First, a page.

Here’s how you can leverage price per square foot for high-end luxury properties.
How do you leverage price per square foot as an agent to create urgency? To answer that question, I’ll tell you about three high-end luxury properties we recently worked with. For two of these properties, we were able to educate consumers on why the homes were a better deal than they initially thought. For the other, we were able to justify a more reasonable list price with the seller. All three of these properties are located just outside of Chicago.
The first home is an amazing, Tuscan-style home where we even filmed one of our lifestyle videos. It was on the market for a year with its previous agent, who miscalculated its square footage. They probably just went with what the seller said or the tax records indicated, but we re-measured the property and found 2,090 extra square feet than what was reported, which means it was about 16.62% larger than what it was being marketed as.
If you’re not sure about a property’s square footage, don’t rely on the tax records.
Mind you, the asking price was $7.25 million, and there’s never been a sale in Naperville above $5 million so we had our work cut out for us. How do you create urgency when there are no comps in the area? With our new square footage measurement, we were able to decrease the price per square foot for this home by 16.62%, which helps create “value” which helps create urgency in a buyers market.
With the second property, the owner thought the home was larger than it actually was. When we measured it (and shot a 3D virtual tour), we found that the exact square footage was actually a little less than what the owner presumed and closer to what I had figured. This was good because it helped us manage the seller’s expectations. If someone thinks their home is larger than it is, they’ll want more money than what other, smaller homes are listed for. This home’s actual square footage was more in line with other similar properties, which allowed us to price it more reasonably.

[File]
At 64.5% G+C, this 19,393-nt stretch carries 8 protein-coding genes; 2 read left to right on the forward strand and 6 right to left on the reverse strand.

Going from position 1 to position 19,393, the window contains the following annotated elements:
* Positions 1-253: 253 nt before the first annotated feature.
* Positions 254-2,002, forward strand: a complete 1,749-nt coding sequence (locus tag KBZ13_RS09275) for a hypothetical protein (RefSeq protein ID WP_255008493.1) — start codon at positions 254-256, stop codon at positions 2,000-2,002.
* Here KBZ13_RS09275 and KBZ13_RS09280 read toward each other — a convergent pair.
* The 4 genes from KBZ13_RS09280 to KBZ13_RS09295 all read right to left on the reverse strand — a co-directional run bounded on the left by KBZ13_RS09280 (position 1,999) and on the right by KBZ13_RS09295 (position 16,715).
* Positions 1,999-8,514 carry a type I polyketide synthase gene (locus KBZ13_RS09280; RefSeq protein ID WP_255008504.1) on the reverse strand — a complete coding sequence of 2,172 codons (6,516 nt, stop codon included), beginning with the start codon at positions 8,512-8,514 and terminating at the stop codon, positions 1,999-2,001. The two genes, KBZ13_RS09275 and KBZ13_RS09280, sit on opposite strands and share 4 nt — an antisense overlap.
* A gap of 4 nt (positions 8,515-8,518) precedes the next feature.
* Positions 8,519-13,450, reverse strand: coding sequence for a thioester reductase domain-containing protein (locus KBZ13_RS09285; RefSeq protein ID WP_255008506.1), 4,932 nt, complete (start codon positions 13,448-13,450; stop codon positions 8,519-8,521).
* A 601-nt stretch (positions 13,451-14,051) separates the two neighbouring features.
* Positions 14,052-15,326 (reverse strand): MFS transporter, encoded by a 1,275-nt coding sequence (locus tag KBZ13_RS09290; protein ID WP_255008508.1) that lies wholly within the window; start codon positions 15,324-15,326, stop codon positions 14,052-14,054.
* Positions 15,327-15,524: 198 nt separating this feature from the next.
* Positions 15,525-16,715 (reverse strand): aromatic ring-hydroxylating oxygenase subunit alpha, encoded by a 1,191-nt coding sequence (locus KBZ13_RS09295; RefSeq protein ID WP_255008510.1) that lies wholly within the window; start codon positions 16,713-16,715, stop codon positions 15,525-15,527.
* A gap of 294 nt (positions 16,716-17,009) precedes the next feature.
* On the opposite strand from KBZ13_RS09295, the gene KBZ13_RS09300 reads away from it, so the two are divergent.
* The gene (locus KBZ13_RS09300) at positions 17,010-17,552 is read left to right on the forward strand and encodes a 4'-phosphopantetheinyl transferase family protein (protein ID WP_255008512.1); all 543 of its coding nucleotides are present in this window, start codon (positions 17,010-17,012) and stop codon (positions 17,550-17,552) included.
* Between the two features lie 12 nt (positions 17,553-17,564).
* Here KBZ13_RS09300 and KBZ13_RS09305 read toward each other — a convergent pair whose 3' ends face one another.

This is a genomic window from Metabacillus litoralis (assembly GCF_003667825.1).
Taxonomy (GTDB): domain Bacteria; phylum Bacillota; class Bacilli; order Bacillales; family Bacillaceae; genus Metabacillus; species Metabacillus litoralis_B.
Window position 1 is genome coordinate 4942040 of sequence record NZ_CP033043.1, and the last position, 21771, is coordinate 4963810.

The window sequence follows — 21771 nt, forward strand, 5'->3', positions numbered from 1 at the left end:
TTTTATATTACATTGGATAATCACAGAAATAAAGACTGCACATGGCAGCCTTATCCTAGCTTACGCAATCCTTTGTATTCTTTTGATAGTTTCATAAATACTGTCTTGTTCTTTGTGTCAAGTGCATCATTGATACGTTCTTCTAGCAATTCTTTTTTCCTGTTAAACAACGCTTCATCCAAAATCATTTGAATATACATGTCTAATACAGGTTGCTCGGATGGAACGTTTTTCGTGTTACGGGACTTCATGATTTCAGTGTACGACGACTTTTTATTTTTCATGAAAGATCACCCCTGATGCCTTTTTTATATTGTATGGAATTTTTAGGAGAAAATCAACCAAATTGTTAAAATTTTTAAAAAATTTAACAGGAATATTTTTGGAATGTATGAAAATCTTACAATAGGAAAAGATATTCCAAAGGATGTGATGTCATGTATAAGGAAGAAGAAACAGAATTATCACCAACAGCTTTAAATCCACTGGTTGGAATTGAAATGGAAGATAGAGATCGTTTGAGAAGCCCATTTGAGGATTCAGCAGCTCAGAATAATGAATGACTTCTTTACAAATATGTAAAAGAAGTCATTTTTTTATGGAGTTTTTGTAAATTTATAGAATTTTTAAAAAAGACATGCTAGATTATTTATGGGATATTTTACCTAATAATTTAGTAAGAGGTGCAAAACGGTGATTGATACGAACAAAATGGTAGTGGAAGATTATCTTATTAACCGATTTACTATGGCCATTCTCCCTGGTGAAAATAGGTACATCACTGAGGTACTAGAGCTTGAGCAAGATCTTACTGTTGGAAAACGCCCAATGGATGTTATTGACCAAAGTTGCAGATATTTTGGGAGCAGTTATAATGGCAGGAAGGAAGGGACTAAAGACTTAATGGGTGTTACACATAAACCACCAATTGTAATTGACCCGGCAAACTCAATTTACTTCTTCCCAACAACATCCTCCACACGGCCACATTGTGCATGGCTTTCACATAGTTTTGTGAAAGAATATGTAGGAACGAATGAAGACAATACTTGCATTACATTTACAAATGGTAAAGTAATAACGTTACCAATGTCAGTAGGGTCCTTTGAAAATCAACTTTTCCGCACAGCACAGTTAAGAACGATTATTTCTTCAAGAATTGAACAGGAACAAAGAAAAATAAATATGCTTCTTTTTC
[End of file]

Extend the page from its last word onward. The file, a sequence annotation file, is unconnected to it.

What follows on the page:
The third home is the one we just sold, and it belonged to former MLB professional baseball player David DeJesus. His previous agent listed the home at 6,000 square feet, and it sat on the market for well over a year. When we measured it, we found over 6,713 square feet, which made it 11.88% larger than what it was being marketed at. Again, even though we relisted the home at the exact same price we dropped the price per square foot by 11.88%….which helped create urgency.
Many buyers still look at price per square feet on third-party websites to decide whether a seller is realistic or not. If you’re not sure about a property’s square footage, don’t rely on tax records. Don’t even rely on the builder’s plans. I suggest bringing in a third-party company that specializes in floor plans to get the exact measurement.
As always, if you have questions about this or any real estate topic, don’t hesitate to reach out to me. I’d love to help you. Remember, keep raising the bar in real estate!